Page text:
Every crystal preparation is different, from the size of the crystals to the composition of the mother liquor that contributes to the background. Because of this, it is important to optimize your spotfinder parameters for your specific data of interest. We use Labelit’s spotfinder, whose parameters are described in detail here [1]. The defaults are fairly well tuned for synchrotron data in general, but can easily need further adjustment. Two programs are of interest, distl.image_viewer and distl.signal_strength . The former displays the image with spotfinder spots highlighted and the latter simply prints a summary of spot finder spot counts in various categories. We recommended viewing the image with the default settings, then tweaking distl.minimum_spot_area or distl.minimum_signal_height and distl.minimum_spot height (the latter two should usually be the same). Pass the new parameters using this syntax:

 $ distl.image_viewer <image file> distl.minimum_spot_area=2

The goal here is to adjust the parameters until only real spots are found by the program and noise is not. It is also feasible to optimize these parameters using a grid search and cxi.index (see below).

Using cxi.index to process the images

(If using the CSPAD detector with cxi.index, see important note below)

cxi.index is the command line interface to our indexing software. It uses the Rossmand DPS indexing algorithm as implemented by Labelit to get initial basis vectors, then uses still-specific algorithms for reflection prediction, as documented here [2] and here [3]. Notably, we have recently added multiprocessing to cxi.index (see the -n command). Here is the full description:

 $ cxi.index --help
 Usage: cxi.index [-d] [-n num_procs] [-o output_dir] [-b output_basename] target=targetpath files
   -h, --help            show this help message and exit
   -d, --no-display      Do not show indexing graphics
   -n NUM_PROCS, --num-procs=NUM_PROCS
                         Number of processors to use
   -o OUTPUT_DIR, --output-dir=OUTPUT_DIR
                         Directory for integration pickles
   -b OUTPUT_BASENAME, --output-basename=OUTPUT_BASENAME
                         String to append to the front of output integration

Target: the phil file containing further indexing/integration parameters The simplest way to index a single image is as follows:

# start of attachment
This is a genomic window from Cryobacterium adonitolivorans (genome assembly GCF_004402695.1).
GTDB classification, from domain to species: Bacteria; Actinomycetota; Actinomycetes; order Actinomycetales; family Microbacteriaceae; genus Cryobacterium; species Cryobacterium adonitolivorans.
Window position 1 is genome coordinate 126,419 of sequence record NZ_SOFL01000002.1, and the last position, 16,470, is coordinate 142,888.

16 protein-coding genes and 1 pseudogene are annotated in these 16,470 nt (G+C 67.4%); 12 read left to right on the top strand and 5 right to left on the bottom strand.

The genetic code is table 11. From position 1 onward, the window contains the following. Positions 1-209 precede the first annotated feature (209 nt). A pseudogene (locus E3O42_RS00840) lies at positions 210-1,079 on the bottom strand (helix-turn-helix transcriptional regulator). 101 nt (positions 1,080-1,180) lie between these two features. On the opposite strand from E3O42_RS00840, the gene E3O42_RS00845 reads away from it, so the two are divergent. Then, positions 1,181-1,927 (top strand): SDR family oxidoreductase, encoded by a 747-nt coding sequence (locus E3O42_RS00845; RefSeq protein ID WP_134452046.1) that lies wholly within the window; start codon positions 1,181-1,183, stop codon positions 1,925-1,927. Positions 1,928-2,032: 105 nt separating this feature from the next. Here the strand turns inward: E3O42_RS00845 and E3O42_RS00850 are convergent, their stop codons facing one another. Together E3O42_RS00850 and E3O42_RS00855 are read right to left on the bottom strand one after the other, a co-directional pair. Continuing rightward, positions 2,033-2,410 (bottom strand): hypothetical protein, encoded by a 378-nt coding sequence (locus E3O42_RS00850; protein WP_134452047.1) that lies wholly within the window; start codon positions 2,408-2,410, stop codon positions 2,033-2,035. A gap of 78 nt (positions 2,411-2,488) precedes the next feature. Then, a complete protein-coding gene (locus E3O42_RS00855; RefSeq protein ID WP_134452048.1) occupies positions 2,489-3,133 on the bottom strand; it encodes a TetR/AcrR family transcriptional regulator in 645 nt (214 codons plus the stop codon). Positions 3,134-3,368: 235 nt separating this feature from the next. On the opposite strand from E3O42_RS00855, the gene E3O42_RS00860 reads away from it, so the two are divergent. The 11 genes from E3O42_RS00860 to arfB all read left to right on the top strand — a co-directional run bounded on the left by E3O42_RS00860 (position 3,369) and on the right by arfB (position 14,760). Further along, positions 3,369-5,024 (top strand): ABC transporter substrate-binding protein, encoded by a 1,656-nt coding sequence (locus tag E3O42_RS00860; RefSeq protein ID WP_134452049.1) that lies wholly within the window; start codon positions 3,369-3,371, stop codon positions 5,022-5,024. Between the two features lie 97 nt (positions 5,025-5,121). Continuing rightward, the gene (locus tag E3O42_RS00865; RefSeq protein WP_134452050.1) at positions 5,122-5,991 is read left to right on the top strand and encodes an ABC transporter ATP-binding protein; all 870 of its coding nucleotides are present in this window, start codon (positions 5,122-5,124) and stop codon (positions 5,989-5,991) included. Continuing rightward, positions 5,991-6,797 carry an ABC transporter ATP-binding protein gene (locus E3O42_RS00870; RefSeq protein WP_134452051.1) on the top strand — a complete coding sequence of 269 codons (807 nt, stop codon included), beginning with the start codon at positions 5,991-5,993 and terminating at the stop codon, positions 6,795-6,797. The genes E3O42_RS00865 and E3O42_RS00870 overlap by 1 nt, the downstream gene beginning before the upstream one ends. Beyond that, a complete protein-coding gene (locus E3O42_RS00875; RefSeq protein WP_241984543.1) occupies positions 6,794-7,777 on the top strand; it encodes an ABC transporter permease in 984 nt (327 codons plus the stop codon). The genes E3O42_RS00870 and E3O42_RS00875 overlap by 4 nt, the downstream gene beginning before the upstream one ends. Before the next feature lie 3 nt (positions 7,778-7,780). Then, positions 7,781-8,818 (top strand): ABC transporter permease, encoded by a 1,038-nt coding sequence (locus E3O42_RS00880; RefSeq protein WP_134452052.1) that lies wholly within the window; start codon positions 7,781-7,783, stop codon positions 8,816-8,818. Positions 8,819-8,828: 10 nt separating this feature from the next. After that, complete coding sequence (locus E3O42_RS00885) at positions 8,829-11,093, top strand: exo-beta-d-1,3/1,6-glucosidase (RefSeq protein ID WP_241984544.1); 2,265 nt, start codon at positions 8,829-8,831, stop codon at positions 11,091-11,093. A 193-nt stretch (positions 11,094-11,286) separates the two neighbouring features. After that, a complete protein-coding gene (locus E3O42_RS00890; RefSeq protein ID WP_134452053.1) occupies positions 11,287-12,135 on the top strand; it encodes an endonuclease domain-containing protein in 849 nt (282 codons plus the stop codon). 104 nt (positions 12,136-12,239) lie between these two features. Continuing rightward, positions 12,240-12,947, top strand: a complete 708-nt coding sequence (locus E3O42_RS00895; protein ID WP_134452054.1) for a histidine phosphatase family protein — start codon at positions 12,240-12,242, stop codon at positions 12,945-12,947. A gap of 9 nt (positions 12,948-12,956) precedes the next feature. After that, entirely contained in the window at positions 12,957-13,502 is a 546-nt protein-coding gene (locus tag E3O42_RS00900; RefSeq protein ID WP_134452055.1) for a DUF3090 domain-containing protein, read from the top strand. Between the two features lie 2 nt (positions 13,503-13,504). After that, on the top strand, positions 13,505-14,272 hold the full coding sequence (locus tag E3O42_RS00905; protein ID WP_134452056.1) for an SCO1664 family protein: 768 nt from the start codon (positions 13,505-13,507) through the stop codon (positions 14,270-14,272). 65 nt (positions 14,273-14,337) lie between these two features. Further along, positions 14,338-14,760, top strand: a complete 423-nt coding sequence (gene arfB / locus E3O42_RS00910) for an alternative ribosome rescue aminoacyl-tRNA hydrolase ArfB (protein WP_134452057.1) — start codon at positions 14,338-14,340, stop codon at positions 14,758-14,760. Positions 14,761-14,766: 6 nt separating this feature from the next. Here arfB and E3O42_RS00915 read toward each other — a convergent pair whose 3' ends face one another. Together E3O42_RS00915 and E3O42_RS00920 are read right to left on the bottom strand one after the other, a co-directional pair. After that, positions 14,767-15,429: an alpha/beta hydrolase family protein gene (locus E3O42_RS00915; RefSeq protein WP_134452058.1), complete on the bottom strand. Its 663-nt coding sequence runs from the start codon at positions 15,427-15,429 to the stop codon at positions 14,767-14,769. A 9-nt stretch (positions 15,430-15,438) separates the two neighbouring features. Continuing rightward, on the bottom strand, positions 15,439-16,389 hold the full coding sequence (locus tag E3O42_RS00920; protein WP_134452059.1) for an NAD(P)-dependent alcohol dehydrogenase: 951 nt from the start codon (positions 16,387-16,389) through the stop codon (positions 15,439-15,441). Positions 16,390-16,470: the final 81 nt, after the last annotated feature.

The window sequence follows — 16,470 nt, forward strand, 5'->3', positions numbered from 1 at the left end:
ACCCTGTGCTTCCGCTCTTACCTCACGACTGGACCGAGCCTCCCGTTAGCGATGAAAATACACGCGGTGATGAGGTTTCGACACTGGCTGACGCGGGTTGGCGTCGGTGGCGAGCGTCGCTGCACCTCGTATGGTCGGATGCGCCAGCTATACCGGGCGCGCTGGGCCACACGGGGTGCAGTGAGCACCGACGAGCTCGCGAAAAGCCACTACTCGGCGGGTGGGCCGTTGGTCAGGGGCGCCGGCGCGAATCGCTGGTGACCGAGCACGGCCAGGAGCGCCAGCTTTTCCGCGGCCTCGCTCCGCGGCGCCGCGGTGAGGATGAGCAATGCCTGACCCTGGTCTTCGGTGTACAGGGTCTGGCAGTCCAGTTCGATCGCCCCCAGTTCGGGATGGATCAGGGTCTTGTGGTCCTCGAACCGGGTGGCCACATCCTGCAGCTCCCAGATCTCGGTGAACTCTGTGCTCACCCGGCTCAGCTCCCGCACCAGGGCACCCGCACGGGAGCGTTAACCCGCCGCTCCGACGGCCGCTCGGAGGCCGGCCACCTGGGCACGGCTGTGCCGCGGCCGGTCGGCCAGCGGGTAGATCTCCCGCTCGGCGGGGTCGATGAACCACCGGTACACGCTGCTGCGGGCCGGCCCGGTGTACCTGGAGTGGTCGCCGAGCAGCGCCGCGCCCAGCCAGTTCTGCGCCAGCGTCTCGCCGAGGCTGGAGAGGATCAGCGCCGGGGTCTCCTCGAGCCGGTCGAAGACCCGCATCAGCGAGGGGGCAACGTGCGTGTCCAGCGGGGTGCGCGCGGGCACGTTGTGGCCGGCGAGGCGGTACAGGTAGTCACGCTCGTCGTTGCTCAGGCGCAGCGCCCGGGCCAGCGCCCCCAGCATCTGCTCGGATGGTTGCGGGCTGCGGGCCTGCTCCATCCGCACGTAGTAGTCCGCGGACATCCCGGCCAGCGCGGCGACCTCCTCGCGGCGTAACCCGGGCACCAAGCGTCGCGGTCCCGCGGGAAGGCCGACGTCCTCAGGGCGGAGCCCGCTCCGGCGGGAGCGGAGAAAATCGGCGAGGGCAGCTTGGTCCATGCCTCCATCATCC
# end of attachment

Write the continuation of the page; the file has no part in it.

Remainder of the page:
$ cxi.index <imagefile> target=<phil file>

This saves no output and displays three views of the image (assuming indexing was successful. The first is the image indexed in the P1 setting. Red pixels are spotfinder spots, blue are integration mask pixels and yellow are background pixels. The second display is as the first, but in the highest symmetry setting found by indexing, and with an automatically determined resolution cutoff applied. A third is also displayed showing only the spotfinder spots. To hide these displays, use -d. The target is a phil file with sample-specific indexing settings as described in our Phil section (though note the discussion of metrology is only relevant for the CSPAD detector). A typical indexing run of a large set of images in a single directory, assuming they have been converted with cxi.image2pickle and that there are 12 cores available, that the directory results/000 exists, using a phil file named target.phil, is as follows:

 $ cxi.index -d -n 12 -o results/000  target=target.phil *.pickle | tee results/trial_000.log

After indexing, results/000 will contain files of the form int_<original file name>.pickle. These are not image pickles, but they are integration pickles, containing the integrated intensities and miller indices for each image. They are the direct input for cxi.merge, as described in [Merging] and [Advanced Merging]

Using a grid search with cxi.index

It is usually pretty straightforward to find spotfinder parameters that work well for your data. However, if you'd like to be more thorough below is an example command for testing a variety of spotfinding parameters in a grid-based fashion. Comment out the overridden spotfinder parameters from this command in your phil file first. Assume a directory named results exists in the current folder.

 $ for i in `seq 2 6`; do for j in `seq 2 6`; do mkdir -p results/trial_a${i}_s${j}; cxi.index <pickle files> target=<path to phil file> \
      -d -o results/trial_a${i}_s${j} distl.minimum_spot_area=$i distl.minimum_signal_height=${j} distl.minimum_spot_height=${j}  \
      | tee results/trial_a${i}_s${j}.log; done; done

Using -n here for cxi.index will be useful! If, say, 100 images are tested, whichever combination gives the most number of indexed images is likely best for the entire dataset.

Important note for the CSPAD detector

If you are using cxi.index with image pickles made from cctbx.xfel from an LCLS CSPAD datastream, you need to add distl.detector_format_version to your cxi.index command, or add the metrology directly to your phil file. If the data was collected during run 9 or before (Summer of 2014), use cxi.print_pickle on the image and use the value displayed for detector format version. For example, it could say CXI 7.1, so you would add detector_format_version="CXI 7.1" to your cxi.index command. After run 9, we stopped updating cctbx.xfel to include metrology natively so the user needs to use cspad.metrology to generate the pixel corrections. In that case, if the corrections are in your target phil file, distl.detector_format_version should not be needed. For more information, see Metrology refinement.